The horse race is a metaphor that has been used for centuries. It is said that the first documented race was an exchange of wagers between two noblemen. Today, it is often thought that the race is about the horses rather than about the jockey.
A horse’s ability to sprint is often attributed to its keenness. They are known to be “pulling for their heads” and a brisk acceleration is a prerequisite for a win in any type of race.
A horse race is a good way to find the best leader for your company. Companies with successful succession cultures have established practices and methods to groom high achievers for the next step in the organization. The competition for a position at the top is overt, and it shows that the board believes in the leadership development process.
In addition to fostering a competitive environment, overt competition for a job at the top may also help motivate employees. A strong internal candidate demonstrates that the board and its top management are dedicated to the future of the company.
While there are a few exceptions, horses are generally considered to be at their peak performance at age five. The horse of the day is determined based on its previous performances, as well as the qualifications of the riders.
A horse’s performance is also affected by its gender. Female horses are often given allowances to run against males. Castrated horses are typically improved in temperament and stamina.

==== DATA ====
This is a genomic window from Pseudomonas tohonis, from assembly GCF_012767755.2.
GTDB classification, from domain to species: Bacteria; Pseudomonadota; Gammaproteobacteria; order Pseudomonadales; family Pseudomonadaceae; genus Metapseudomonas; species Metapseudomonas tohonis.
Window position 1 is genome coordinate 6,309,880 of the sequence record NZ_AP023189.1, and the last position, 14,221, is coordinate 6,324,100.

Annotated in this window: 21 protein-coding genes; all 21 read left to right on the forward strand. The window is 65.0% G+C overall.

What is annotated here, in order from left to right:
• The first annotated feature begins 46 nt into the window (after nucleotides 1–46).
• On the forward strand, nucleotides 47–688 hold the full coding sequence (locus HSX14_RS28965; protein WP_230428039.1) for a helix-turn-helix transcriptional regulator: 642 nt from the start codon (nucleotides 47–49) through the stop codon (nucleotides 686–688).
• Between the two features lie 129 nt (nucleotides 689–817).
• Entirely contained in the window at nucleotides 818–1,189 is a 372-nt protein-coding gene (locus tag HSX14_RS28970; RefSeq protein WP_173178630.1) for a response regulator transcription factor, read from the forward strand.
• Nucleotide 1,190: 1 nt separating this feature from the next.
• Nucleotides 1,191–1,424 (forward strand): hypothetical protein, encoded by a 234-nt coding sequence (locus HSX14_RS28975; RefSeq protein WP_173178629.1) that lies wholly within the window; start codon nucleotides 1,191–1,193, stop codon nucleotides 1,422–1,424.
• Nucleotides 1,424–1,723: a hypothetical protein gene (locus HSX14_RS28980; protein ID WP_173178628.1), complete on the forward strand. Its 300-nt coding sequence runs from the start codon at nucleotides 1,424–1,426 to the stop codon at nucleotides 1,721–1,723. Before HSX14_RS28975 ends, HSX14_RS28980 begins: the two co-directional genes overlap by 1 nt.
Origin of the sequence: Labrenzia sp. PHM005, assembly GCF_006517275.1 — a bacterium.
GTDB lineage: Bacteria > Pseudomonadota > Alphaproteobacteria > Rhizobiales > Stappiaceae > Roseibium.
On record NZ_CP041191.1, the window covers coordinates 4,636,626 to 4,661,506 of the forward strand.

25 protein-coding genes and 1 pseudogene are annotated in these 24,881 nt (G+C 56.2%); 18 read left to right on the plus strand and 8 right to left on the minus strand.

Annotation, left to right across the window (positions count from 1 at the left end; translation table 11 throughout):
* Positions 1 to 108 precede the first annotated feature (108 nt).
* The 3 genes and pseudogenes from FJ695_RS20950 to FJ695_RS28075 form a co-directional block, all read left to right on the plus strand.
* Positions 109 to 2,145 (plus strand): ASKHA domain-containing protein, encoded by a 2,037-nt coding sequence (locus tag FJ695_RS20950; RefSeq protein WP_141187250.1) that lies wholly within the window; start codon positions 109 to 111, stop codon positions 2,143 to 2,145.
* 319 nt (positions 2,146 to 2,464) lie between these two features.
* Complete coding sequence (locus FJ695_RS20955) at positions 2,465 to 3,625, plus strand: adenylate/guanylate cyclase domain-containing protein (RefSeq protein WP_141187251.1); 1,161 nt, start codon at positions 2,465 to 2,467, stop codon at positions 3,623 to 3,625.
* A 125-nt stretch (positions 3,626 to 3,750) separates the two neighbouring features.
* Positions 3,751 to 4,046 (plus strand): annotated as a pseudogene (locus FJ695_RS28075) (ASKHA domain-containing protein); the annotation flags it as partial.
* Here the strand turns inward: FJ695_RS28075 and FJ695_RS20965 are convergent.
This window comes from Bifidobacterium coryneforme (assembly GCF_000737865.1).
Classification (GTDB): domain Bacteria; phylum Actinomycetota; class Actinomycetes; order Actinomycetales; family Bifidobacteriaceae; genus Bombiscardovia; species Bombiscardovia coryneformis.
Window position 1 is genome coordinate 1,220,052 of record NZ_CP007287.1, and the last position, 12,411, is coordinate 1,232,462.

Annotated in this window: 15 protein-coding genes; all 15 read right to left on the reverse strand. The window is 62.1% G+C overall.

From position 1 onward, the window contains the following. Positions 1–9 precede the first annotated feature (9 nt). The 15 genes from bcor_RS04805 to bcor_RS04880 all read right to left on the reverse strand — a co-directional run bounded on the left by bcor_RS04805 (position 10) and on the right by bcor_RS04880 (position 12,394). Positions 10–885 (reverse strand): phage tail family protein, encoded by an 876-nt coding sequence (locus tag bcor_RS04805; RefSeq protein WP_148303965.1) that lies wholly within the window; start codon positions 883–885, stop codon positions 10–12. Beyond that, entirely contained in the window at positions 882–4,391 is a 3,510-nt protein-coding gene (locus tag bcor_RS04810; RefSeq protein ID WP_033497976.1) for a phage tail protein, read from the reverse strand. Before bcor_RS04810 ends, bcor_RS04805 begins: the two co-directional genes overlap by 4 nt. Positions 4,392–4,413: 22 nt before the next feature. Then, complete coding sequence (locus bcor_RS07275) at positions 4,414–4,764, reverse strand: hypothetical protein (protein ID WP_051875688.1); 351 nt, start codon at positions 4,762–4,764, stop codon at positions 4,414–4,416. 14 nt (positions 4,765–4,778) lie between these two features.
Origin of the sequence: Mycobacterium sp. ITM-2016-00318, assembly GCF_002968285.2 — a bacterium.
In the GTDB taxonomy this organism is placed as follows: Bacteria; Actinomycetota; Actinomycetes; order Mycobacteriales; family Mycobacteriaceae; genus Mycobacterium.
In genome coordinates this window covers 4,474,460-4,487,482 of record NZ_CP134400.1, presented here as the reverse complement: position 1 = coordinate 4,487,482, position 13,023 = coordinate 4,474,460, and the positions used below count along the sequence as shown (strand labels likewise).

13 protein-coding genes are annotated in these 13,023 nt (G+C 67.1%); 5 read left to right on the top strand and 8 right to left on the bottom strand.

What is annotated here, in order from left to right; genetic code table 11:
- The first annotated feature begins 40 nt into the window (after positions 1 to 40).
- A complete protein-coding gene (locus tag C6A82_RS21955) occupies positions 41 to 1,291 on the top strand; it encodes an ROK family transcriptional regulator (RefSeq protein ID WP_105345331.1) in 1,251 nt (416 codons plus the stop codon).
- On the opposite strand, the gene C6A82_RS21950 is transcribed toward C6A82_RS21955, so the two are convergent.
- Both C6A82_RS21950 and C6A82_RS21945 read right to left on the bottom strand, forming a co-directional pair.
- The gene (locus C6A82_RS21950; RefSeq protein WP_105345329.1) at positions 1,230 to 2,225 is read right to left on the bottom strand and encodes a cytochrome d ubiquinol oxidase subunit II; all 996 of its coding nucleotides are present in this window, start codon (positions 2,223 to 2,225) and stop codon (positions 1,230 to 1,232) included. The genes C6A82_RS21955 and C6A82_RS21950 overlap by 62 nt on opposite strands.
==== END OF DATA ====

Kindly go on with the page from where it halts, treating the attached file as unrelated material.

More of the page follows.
In some countries, races are conducted over distances as far as 2 1/2 miles. A shorter race is often referred to as a sprint, while a longer one is called a route. In the United States, the fastest and longest distances are commonly known as routes.
While the horse race is not the beginning or end of a company’s succession plan, it does provide the means by which a company selects its next chief executive officer. It is important to consider the organizational structure, resource sharing, and the culture of the company before deciding on a winner.
A board of directors should make sure to evaluate the suitability of the organization before deciding on a winner. This might include a thorough understanding of the senior leadership’s capabilities. Some executives are uncomfortable with the notion of a company putting its best players up against each other, but it is an effective way to pick the best leader for the organization.
The best leaders are spotted early on, and they are systematically groomed over time to assume the most difficult jobs in the company. The horse race serves as a benchmark for high achievers to measure their performance against external talent. A series of horse races at a giant like General Electric has yielded a succession of outstanding leaders.
A company that uses the horse race to select a new CEO may be compromising its ability to fill other senior-level positions. But it’s worth the effort to find the most qualified leader for the job. A winning leader will serve as a guide for the next generation of high-performing employees, and it will set a solid precedent for a company’s ongoing leadership development process.